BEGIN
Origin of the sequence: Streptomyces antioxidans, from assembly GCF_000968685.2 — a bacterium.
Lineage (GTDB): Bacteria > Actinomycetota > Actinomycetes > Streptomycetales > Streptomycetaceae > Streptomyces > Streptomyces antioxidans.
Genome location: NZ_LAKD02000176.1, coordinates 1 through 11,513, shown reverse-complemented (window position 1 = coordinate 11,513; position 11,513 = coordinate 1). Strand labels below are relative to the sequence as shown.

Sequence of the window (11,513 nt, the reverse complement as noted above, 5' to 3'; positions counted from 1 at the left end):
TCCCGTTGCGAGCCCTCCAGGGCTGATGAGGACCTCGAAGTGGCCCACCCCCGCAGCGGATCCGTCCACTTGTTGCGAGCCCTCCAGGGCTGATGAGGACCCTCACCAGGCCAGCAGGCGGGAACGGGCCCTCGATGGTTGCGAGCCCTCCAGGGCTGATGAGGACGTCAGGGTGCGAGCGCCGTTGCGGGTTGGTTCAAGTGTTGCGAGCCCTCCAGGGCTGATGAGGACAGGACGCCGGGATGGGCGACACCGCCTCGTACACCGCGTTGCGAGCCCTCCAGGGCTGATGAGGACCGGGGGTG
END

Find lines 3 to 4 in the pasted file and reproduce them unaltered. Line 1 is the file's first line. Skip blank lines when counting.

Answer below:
Genome location: NZ_LAKD02000176.1, coordinates 1 through 11,513, shown reverse-complemented (window position 1 = coordinate 11,513; position 11,513 = coordinate 1). Strand labels below are relative to the sequence as shown.

Sequence of the window (11,513 nt, the reverse complement as noted above, 5' to 3'; positions counted from 1 at the left end):